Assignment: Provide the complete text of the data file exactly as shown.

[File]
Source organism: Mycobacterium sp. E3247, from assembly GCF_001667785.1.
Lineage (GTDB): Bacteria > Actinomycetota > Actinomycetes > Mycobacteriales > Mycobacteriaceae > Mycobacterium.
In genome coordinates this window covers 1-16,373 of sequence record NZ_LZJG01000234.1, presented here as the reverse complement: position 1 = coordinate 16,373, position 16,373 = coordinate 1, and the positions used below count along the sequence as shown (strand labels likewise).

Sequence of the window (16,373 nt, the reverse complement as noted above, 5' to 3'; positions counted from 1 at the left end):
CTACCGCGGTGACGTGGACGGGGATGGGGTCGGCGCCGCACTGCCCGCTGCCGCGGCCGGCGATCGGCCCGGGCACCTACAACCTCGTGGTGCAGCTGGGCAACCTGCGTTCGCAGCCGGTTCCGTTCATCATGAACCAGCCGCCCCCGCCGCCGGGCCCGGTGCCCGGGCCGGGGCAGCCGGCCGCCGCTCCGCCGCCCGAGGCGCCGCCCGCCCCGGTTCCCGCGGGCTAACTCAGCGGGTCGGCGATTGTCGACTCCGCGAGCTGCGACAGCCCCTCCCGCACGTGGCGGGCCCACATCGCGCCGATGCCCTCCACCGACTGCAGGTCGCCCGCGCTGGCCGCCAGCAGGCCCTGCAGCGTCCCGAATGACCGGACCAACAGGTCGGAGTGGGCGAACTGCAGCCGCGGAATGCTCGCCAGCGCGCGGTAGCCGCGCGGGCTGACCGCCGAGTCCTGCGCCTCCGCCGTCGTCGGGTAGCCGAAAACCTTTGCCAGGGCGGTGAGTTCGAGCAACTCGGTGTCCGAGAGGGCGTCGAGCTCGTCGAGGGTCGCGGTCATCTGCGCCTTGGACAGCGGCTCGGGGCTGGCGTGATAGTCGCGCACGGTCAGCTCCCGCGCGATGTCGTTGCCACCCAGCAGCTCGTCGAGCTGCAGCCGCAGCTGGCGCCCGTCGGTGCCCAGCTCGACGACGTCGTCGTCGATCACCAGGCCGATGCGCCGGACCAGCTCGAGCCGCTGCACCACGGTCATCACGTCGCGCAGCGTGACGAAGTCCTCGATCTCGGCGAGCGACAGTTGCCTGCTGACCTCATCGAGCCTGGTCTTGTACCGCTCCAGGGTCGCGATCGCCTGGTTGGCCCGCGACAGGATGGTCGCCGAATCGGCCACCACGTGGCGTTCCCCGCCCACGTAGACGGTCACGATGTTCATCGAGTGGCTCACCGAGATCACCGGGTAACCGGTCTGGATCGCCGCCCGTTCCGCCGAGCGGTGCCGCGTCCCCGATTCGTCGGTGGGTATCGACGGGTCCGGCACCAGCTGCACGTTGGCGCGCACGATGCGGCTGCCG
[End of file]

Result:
Source organism: Mycobacterium sp. E3247, from assembly GCF_001667785.1.
Lineage (GTDB): Bacteria > Actinomycetota > Actinomycetes > Mycobacteriales > Mycobacteriaceae > Mycobacterium.
In genome coordinates this window covers 1-16,373 of sequence record NZ_LZJG01000234.1, presented here as the reverse complement: position 1 = coordinate 16,373, position 16,373 = coordinate 1, and the positions used below count along the sequence as shown (strand labels likewise).

Sequence of the window (16,373 nt, the reverse complement as noted above, 5' to 3'; positions counted from 1 at the left end):
CTACCGCGGTGACGTGGACGGGGATGGGGTCGGCGCCGCACTGCCCGCTGCCGCGGCCGGCGATCGGCCCGGGCACCTACAACCTCGTGGTGCAGCTGGGCAACCTGCGTTCGCAGCCGGTTCCGTTCATCATGAACCAGCCGCCCCCGCCGCCGGGCCCGGTGCCCGGGCCGGGGCAGCCGGCCGCCGCTCCGCCGCCCGAGGCGCCGCCCGCCCCGGTTCCCGCGGGCTAACTCAGCGGGTCGGCGATTGTCGACTCCGCGAGCTGCGACAGCCCCTCCCGCACGTGGCGGGCCCACATCGCGCCGATGCCCTCCACCGACTGCAGGTCGCCCGCGCTGGCCGCCAGCAGGCCCTGCAGCGTCCCGAATGACCGGACCAACAGGTCGGAGTGGGCGAACTGCAGCCGCGGAATGCTCGCCAGCGCGCGGTAGCCGCGCGGGCTGACCGCCGAGTCCTGCGCCTCCGCCGTCGTCGGGTAGCCGAAAACCTTTGCCAGGGCGGTGAGTTCGAGCAACTCGGTGTCCGAGAGGGCGTCGAGCTCGTCGAGGGTCGCGGTCATCTGCGCCTTGGACAGCGGCTCGGGGCTGGCGTGATAGTCGCGCACGGTCAGCTCCCGCGCGATGTCGTTGCCACCCAGCAGCTCGTCGAGCTGCAGCCGCAGCTGGCGCCCGTCGGTGCCCAGCTCGACGACGTCGTCGTCGATCACCAGGCCGATGCGCCGGACCAGCTCGAGCCGCTGCACCACGGTCATCACGTCGCGCAGCGTGACGAAGTCCTCGATCTCGGCGAGCGACAGTTGCCTGCTGACCTCATCGAGCCTGGTCTTGTACCGCTCCAGGGTCGCGATCGCCTGGTTGGCCCGCGACAGGATGGTCGCCGAATCGGCCACCACGTGGCGTTCCCCGCCCACGTAGACGGTCACGATGTTCATCGAGTGGCTCACCGAGATCACCGGGTAACCGGTCTGGATCGCCGCCCGTTCCGCCGAGCGGTGCCGCGTCCCCGATTCGTCGGTGGGTATCGACGGGTCCGGCACCAGCTGCACGTTGGCGCGCACGATGCGGCTGCCG